ICT’s Tibet Roundup—2023 Issue 2 (Feb. 15-28)

ICT’s Tibet Roundup is a twice-monthly compilation of curated news from various sources, including Chinese state media, official Chinese documents, briefings, information reported by Tibetans in Tibet and international commentary on Tibet. The roundup is organized in categories, including law, politics, culture, economics, climate and commentary. The focus is on presenting news and reports with limited analysis and editorializing. The frequency and format of the digest may evolve over time.


1. Tibetan delegates to 14th National People’s Congress on March 5
Thirty-three out of 2,977 delegates to the 14th National People’s Congress are Tibetans.

Province/Region Delegates
Tibet Autonomous Region 14 of 24 delegates are Tibetans (58.33%)
Sichuan 7 of 147 delegates are Tibetans (4.76%)
Gansu 2 of 53 delegates are Tibetans (3.77%)
Qinghai 4 of 24 delegates are Tibetans (16.67%)
Yunnan 2 of 91 delegates are Tibetans (2.2%)
Henan 1 of 174 is Tibetan (0.57%)
Hubei 1 of 113 is Tibetan (0.88%)
People’s Liberation Army/People’s Armed Police 2 of 281 PLA/PAP delegates are Tibetan (0.71%)

The 33 Tibetan delegates account for 1.11% of the total 2,977 delegates. Nine hundred sixty-nine representatives of party and government leading cadres account for 32.55% of the total number of delegates according to state media reports.

The names of the Tibetan delegates extracted from the official list are below. Eleven of the 33 delegates go by their Chinese name although they are Tibetan nationals. (?) indicates probable Tibetan name based on the official list in Chinese.

Tibet Autonomous Region

  1. Tashi Nyima (Zhaxi Nima)
  2. Pathar (?) (Ba Ta)
  3. Pema Tso (Baima Cuo) (female)
  4. Nyima (Nima) (female)
  5. Nyidron (Nizhen) (female)
  6. Tsering Tsomo (Ciren Cuomu) (female)
  7. Yan Jinhai
  8. Yang Xiaoming
  9. Lhakchung (La Qiong) from Lhasa’s Chengguan district
  10. Lhakchung (La Qiong) from Lhasa’s Taktse district
  11. Chi De (?) (Qide) (female)
  12. Luo Qingwu
  13. Lobsang Gyaltsen (Luosang Jiangcun)
  14. Kelsang Dolma (Gesang Zhuoma) (female)


  1. Yang Zhenlin
  2. Jamyang Lobsang Gyurmey Thupten Choekyi Nyima (Jiami Yang Luosang Jiumei Tudan Queji Nima)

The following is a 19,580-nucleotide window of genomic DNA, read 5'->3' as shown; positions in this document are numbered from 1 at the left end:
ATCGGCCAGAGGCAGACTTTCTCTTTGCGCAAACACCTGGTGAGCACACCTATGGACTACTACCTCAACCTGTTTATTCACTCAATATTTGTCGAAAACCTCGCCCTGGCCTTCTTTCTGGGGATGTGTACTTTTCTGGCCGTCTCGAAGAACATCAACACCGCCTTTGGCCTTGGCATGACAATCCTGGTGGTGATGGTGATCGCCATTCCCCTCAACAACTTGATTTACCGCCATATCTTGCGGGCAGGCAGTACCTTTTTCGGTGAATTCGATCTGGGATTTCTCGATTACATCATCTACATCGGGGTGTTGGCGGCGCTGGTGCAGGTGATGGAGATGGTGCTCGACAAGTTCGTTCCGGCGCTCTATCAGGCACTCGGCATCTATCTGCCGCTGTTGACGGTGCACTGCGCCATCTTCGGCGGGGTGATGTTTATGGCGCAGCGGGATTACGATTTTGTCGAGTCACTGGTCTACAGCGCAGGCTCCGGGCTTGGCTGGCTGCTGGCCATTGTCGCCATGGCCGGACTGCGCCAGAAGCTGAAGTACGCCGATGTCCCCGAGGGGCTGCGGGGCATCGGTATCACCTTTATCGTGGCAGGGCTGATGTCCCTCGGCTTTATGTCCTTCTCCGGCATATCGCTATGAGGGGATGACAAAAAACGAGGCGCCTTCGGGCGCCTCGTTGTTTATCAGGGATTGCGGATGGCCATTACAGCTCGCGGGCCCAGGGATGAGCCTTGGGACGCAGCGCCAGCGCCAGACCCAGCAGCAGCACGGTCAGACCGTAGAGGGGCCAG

1. Rinchen Tashi (Renqing Zhaxi)
  2. Sonam Tenzin (Suonan Danzeng)
  3. Shawo Dolma (Xiawu Zhuoma)
  4. Guo Jinping


  1. Gyaltsen Lhorong Jampa (?) (Jiadeng Luorong Xiangba)
  2. Feng Fagui
  3. Gyalkyitson (?) (Jiang Jicun)
  4. Xu Dechun (female)
  5. Luo Zhenhua
  6. Geshul Wangmo (?) (Gexi Wangmu) (female)
  7. Shingja Tamdrin (?) (Xinjia Danzhen)


  1. Yangye Qin (female)
  2. Zhang Weidong

People’s Liberation Army & People’s Armed Police

  1. Dhondup Tsering (Dongzhu Cailang)
  2. Sonam Gonpo (Suolang Gongbu)


  1. Chu Xiaofei (female)


  1. Khokho (?) (Keke)
2. Tying together party policies and “national common language”
Chinese state media on Feb. 13 reported that village “work teams” in Gongjo (Gonjo) County in the TAR tied together the training of Chinese language as the “national common language” with the study, publicity and implementation of the spirit of the 20th Party Congress. The work teams had carried out 130 trainings, reaching more than 800 people (cadres, farmers, herdsmen) in the county in promoting Chinese language based on the theme of “the spirit of the 20th Party Congress to solidify the party and Chinese language reach to the deepest level of society in Gongjo County.
3. Bureaucrats in Samdruptse (Sangzhuzi) District in Shigatse (Rikaze) tested for 20th Party Congress knowledge
The Communist Party establishes its reach in the different levels of society and governments through various activities. For the bureaucrats in Shigatse’s Samdruptse district, the party held a written test and quiz competition on the theme of the 20th Party Congress to test the bureaucrats’ knowledge of the new theories, measures, major strategic deployments, conclusions, etc. for implementation in Samdruptse District. Bureaucrats from the Samdruptse Education Bureau, Market Supervision Administration, Court Development and Reform Commission, Finance Bureau, Rural Revitalization Bureau, Taxation Bureau, etc. were tested for their understanding of the report of the 20th Party Congress held in October 2022.